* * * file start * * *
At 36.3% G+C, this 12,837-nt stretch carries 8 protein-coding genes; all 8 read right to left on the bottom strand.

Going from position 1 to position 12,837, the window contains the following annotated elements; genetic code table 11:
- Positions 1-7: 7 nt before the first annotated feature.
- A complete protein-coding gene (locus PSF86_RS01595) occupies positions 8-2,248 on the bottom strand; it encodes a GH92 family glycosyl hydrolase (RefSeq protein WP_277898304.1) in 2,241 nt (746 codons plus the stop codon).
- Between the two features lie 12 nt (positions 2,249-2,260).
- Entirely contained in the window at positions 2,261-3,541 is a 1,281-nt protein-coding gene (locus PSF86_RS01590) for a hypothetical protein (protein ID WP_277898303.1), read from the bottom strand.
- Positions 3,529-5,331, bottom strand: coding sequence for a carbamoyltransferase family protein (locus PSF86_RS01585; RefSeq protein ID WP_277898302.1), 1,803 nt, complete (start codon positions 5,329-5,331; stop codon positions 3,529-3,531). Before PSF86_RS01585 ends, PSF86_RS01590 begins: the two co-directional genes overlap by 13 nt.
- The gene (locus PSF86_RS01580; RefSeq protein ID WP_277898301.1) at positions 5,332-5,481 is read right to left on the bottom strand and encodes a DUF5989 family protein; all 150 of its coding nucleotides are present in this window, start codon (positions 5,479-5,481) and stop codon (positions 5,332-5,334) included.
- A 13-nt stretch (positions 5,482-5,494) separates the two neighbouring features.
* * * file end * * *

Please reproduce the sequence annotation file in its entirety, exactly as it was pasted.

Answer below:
At 36.3% G+C, this 12,837-nt stretch carries 8 protein-coding genes; all 8 read right to left on the bottom strand.

Going from position 1 to position 12,837, the window contains the following annotated elements; genetic code table 11:
- Positions 1-7: 7 nt before the first annotated feature.
- A complete protein-coding gene (locus PSF86_RS01595) occupies positions 8-2,248 on the bottom strand; it encodes a GH92 family glycosyl hydrolase (RefSeq protein WP_277898304.1) in 2,241 nt (746 codons plus the stop codon).
- Between the two features lie 12 nt (positions 2,249-2,260).
- Entirely contained in the window at positions 2,261-3,541 is a 1,281-nt protein-coding gene (locus PSF86_RS01590) for a hypothetical protein (protein ID WP_277898303.1), read from the bottom strand.
- Positions 3,529-5,331, bottom strand: coding sequence for a carbamoyltransferase family protein (locus PSF86_RS01585; RefSeq protein ID WP_277898302.1), 1,803 nt, complete (start codon positions 5,329-5,331; stop codon positions 3,529-3,531). Before PSF86_RS01585 ends, PSF86_RS01590 begins: the two co-directional genes overlap by 13 nt.
- The gene (locus PSF86_RS01580; RefSeq protein ID WP_277898301.1) at positions 5,332-5,481 is read right to left on the bottom strand and encodes a DUF5989 family protein; all 150 of its coding nucleotides are present in this window, start codon (positions 5,479-5,481) and stop codon (positions 5,332-5,334) included.
- A 13-nt stretch (positions 5,482-5,494) separates the two neighbouring features.